Natural History Museum in London, main entrance hall

Natural History Museum in London

A day at the Natural History Museum in London means exploring some of the most highly-regarded exhibits on earth’s history in the world. The Natural History Museum is housed in a stunning building in South Kensington in Central London. The main exhibits of the museum are FREE for all ages, while special tickets may be purchased for certain visiting exhibitions.

The museum’s collection is enormous – over 70 million objects and specimens are included. The most popular exhibits in the museum include dinosaur fossils, animal specimens, and geologic exhibits.

The central hall of the museum is not only an example of gorgeous architecture, but it houses the most famous exhibit in the museum, a replica of a Diplodocus skeleton.

Other dinosaurs from T-rexes to triceratops can be seen in the museum as embedded fossils, skeletal displays, and carefully-crafted lifelike models complete with skin. You can see exhibits exploring the evolution of dinosaurs and other creatures or learn about (and see models) of dinosaur eggs and hatchlings.

Stegosaurus, 1/12 life size
Stegosaurus, 1/12 life size

From the central hall, you can make your way to any other area of the museum as well as obtain audio guides, visitor information, and maps.

The Blue Zone of the museum contains hundreds of models of prehistoric, extinct, and modern animals, including humans.

The Red Zone areas contain fascinating exhibits on the history of planet earth. Here you can explore the science behind volcanoes and plate tectonics, as well as see examples of beautiful gemstones and ancient rock fossils.

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The Green Zone includes reptiles, insects, birds, and ecology exhibits. Finally, the Orange Zone treats visitors to great educational programs within the Darwin Centre, including at the Attenborough Studio. Here you can enjoy presentations from experts or view award-winning nature films.

giant female mosquito model
giant female mosquito model

Open every day of the week excepting December 23, 24, and 25, the Natural History Museum of London is a perfect choice when selecting a museum to visit in London, and its schedule and free admission mean that it can be easily worked into your plans. If you are planning to visit one of the special temporary exhibitions, you can purchase and book your tickets in advance online or by phone, which is recommended if you will be visiting the museum at the height of the summer tourist season.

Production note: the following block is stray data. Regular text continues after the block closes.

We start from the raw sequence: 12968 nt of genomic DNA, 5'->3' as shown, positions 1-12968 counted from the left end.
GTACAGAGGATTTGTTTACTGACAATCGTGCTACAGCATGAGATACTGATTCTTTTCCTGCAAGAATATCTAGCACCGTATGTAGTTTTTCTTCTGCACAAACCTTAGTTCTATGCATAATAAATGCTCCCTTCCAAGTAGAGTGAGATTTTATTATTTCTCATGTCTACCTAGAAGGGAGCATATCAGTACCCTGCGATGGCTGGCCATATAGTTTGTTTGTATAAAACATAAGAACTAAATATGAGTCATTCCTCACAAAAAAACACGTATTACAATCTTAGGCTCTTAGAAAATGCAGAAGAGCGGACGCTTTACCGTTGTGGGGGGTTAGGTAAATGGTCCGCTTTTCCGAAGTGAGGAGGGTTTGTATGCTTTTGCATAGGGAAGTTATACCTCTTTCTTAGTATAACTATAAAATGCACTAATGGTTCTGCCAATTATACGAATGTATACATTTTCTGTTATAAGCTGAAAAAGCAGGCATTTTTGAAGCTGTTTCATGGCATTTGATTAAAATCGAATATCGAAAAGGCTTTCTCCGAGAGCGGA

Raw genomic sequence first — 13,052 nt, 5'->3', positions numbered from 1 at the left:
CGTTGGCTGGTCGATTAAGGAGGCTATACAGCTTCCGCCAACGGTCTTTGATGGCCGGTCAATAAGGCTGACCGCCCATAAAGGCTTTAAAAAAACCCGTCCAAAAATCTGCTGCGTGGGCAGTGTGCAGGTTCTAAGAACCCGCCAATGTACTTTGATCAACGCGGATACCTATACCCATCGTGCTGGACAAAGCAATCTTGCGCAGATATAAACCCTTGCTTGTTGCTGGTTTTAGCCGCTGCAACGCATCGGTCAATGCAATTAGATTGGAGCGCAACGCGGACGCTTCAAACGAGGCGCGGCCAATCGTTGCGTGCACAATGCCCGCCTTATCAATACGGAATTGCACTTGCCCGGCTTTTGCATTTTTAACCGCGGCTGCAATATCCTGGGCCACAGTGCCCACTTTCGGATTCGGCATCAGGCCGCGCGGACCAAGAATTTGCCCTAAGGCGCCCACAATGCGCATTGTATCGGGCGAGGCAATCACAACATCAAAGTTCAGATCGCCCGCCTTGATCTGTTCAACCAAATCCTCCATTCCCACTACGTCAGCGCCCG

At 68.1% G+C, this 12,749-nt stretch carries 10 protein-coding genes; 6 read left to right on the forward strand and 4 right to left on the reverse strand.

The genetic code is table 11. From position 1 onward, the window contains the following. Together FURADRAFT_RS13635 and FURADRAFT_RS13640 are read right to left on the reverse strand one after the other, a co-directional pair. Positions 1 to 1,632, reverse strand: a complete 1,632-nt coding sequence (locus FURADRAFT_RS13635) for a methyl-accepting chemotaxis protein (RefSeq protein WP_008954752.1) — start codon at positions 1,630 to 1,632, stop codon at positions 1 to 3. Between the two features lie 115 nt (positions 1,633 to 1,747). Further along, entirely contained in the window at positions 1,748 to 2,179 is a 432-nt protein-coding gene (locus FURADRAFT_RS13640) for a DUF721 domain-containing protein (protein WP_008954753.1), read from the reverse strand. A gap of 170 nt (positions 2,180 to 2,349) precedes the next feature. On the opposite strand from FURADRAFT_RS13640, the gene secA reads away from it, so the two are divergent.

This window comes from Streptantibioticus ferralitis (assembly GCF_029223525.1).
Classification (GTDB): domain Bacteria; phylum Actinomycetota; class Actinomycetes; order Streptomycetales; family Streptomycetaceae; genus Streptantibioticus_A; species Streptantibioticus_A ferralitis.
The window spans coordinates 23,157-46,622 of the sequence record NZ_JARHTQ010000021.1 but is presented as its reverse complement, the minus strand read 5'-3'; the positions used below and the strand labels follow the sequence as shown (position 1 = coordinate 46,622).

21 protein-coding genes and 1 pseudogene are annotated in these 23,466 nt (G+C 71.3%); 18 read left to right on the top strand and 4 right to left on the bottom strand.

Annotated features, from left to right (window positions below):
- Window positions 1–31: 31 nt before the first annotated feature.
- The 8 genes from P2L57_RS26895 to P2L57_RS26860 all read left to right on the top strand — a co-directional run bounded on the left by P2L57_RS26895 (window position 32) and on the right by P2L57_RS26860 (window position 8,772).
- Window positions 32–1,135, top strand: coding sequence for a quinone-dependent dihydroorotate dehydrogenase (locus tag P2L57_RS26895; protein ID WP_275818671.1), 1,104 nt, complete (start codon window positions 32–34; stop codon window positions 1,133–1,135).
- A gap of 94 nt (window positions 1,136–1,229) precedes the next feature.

Visiting the Natural History Museum can make for an all-day activity. The museum has its own restaurant and several cafés offering both meals and light refreshments. In addition, there are cloakrooms available for coats and bags. Luggage can be checked for a fee according to its weight, so you do not need to worry if you are visiting prior to a train journey or hotel change.

Rhea
Rhea

Getting to the Natural History Museum is easy. It is very close to the South Kensington station, where the Blue Piccadilly line stops. The Gloucester Road station is a bit further away, but in addition to the Blue Piccadilly line, both Yellow Circle, and Green District lines stop there as well. The main entrance is located on Cromwell Street, while visitors who have difficulty walking should use the step-free entrance on Exhibition Street. Many bus lines stop close the museum, and there are spaces available for securing bicycles. There are no parking spaces for cars available, and driving to the museum is not recommended.

However you get there, the Natural History Museum offers exhibits that should appeal to anyone with an interest in science, no matter what their age.

It’s an amazing museum, definitely worth a visit in person, but if you can’t go, get “David Attenboroughs Natural History Museum Alive” if you’re in the U.K. The movie isn’t available in the U.S. on DVD or Blu-Ray yet.

To see more photos from the Natural History Museum, visit our Natural History Museum Flickr album. If you’re planning a trip to London, feel free to take a look at our other articles about London, and follow our UK | London Pinterest board.

Where to Stay in London if you want to be near the Natural History Museum?

If you want to stay somewhere close to the Natural History Museum, there are several hotels, apartments, and guest houses to choose from. Take your pick!

 

8 thoughts on “Natural History Museum in London”

  1. The main museum building is absolutely gorgeous, with incredible embellishment inside and out. The newer wing features an elevator to the second floor that goes right through a molten planet!
    It’s definitely worth a visit, but it is best to plan to avoid weekends during British school vacations, as the museum becomes insanely crowded with lines to get into the building and for the most popular exhibits.

  2. My daughter and I have never been to London. My husband, Andrew have visited several times for work in the past. He can’t wait to bring us to this great city. This Museum looks very similar to the Museum of Natural History here in our hometown of NYC. Daughter and I just love Natural History museums. We hope to visit soon and these tips will come in handy for sure!
    Brenda recently posted…Antibes a place for JoyMy Profile

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